Jie Ma, a professor from Shanghai Jiao Tong University in China, is using neutrons at Oak Ridge National Laboratory’s High Flux Isotope Reactor to discover a three-dimensional image of the magnetic lattice of an oxide material (Ba2CoTeO6) containing quantum properties that could provide new insight into how electron “spins” can improve data processing and storage in computers. 

For his experiment, Ma is using HFIR’s Four-Circle Diffractometer, beam line HB-3A. He hopes to better understand quantum spin, a unique property that causes materials to mimic magnetic characteristics, even if the particle does not carry a charge. 
“Scientists have been searching for quantum spin liquids in low dimensional systems, such as the magnetic 2-D honeycomb lattice ruthenium trichloride recently reported by ORNL and our work on a 2-D triangular lattice. But, not many of such systems are ideally 2-D, without interactions between the 2-D layers,” Ma said. “We hope the new image revealed in this experiment will give us a more detailed explanation for why quantum spins behave the way they do.”  
Ma’s research focuses on the magnetic interactions between the material’s layers rather than the individual interactions on each layer because they often appear to perturb the quantum spins in each layer and are essential to understanding how to realize real quantum spin liquids. 
In a previous experiment, Ma used powder samples to characterize the material’s structure. Interestingly, when he studied the material in a single crystal sample at HB-3A, the instrument revealed a different lattice structure, leading him to question if the new results indicated a difference in the route to quantum spin states. 
“The interesting thing is that the lattice structure is different between the powder and single-crystal samples,” Ma said. “We think if the lattice is a little bit different here, then the magnetic structure might also be different for the material.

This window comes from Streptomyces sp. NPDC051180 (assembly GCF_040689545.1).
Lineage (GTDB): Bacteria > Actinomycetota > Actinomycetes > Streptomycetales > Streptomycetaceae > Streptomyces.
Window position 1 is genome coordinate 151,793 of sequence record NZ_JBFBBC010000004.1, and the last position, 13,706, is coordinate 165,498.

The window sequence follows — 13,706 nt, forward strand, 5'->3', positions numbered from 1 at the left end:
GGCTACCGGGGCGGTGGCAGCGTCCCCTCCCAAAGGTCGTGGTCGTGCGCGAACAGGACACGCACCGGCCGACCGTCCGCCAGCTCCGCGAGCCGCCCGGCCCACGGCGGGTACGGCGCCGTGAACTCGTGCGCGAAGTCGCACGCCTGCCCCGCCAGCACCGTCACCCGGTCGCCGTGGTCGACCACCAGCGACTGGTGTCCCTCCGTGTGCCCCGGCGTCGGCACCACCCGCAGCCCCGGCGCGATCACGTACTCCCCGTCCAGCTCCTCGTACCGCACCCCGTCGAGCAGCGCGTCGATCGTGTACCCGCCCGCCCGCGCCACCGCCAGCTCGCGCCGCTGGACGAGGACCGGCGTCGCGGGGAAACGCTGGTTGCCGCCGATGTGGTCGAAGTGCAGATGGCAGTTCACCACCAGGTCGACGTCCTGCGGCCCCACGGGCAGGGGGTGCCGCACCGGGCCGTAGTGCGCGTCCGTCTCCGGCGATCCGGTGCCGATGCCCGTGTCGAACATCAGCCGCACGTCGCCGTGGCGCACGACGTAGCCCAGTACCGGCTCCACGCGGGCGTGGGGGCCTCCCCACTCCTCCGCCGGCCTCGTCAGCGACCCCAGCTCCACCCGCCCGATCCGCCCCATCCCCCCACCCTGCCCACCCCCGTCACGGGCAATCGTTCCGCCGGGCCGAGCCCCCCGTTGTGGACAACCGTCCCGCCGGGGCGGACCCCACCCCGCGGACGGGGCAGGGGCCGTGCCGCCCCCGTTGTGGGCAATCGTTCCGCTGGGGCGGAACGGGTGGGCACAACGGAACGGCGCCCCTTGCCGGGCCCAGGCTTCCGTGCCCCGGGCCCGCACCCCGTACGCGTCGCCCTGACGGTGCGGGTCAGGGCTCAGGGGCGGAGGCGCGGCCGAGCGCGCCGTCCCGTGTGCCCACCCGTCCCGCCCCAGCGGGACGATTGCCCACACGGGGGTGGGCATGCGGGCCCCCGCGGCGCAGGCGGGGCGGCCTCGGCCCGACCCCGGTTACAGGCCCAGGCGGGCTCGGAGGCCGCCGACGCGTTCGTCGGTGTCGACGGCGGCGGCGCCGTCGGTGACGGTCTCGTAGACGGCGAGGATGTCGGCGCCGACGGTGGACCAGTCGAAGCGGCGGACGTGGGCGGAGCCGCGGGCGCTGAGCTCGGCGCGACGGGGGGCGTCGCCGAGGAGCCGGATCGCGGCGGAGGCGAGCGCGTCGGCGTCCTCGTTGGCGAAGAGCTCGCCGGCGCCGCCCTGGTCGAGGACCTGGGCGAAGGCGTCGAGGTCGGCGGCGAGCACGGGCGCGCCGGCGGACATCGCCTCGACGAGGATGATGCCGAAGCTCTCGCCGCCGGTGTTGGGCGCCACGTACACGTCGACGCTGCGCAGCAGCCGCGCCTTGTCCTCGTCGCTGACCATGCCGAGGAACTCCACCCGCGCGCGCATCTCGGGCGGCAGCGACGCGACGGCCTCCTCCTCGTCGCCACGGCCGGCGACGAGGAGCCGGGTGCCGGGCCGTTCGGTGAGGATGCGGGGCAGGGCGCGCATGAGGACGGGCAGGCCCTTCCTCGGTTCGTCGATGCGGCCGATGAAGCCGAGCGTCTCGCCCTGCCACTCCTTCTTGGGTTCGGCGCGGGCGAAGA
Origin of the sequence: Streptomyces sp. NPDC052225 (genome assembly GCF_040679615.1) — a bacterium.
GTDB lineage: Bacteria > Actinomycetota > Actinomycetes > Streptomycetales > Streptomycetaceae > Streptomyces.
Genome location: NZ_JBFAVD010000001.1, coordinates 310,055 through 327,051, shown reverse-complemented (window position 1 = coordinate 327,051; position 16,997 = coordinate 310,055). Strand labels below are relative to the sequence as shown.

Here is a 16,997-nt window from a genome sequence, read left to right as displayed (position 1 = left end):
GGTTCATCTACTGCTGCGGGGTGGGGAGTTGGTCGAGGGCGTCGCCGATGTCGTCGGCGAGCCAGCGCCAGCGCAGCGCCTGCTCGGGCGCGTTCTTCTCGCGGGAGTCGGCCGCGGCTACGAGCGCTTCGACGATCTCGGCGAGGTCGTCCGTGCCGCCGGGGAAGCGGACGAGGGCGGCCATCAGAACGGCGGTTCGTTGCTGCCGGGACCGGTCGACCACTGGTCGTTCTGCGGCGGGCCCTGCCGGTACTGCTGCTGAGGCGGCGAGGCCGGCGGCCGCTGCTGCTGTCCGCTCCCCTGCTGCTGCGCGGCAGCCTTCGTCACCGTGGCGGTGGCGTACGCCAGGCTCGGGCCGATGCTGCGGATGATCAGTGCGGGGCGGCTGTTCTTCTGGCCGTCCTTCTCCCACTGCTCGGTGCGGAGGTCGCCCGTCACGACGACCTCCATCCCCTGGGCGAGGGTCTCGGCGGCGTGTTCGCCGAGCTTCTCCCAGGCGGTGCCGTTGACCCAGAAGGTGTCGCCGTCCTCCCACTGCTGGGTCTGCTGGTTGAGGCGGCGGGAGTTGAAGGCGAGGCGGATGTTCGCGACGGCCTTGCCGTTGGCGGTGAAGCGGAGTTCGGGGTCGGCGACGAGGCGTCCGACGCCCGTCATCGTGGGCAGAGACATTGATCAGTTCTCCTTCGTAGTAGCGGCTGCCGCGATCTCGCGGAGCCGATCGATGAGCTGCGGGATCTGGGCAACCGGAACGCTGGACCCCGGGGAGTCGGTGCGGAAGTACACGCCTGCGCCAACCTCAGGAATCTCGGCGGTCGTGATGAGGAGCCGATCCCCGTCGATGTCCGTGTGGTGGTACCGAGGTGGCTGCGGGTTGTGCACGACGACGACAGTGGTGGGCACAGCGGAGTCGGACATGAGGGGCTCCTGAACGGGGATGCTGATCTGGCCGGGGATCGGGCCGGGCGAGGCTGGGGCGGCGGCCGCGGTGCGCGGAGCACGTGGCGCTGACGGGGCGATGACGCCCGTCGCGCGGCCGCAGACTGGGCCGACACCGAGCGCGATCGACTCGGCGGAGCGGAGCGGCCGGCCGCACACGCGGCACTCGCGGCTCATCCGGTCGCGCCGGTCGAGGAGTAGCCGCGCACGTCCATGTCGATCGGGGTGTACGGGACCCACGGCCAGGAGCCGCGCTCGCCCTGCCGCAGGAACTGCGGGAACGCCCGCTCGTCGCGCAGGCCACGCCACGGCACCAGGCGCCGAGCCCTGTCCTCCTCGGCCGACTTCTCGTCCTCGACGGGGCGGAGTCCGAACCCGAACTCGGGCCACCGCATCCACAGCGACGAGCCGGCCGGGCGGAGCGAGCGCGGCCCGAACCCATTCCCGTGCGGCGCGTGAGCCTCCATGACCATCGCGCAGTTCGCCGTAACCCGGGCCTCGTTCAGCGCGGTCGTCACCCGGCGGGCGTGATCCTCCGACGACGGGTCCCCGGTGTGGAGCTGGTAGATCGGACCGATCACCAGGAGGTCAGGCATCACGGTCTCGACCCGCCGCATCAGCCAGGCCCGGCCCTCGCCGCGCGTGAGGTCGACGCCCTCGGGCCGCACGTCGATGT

“Because we are interested in the magnetic properties of a material with quantum spins, neutrons are the best technique to study the magnetic structure or the magnetic dynamics of this material,” he added. “Furthermore, HFIR is the highest power research reactor in the world, and the neutron instruments here are really perfect for what we want to do.” 
Ultimately, an in-depth analysis of quantum spin is necessary if researchers want to apply a new understanding of such properties to advancements in quantum computers, Ma explained.  
“If we understand the magnetic properties that are exerted onto materials like these and how they move in that space, then we can translate those properties into everyday technology.”  
HFIR is a Department of Energy Office of Science User Facility. UT-Battelle manages ORNL for the DOE’s Office of Science. The Office of Science is the single largest supporter of basic research in the physical sciences in the United States, and is working to address some of the most pressing challenges of our time. For more information, please visit http://science.energy.gov/.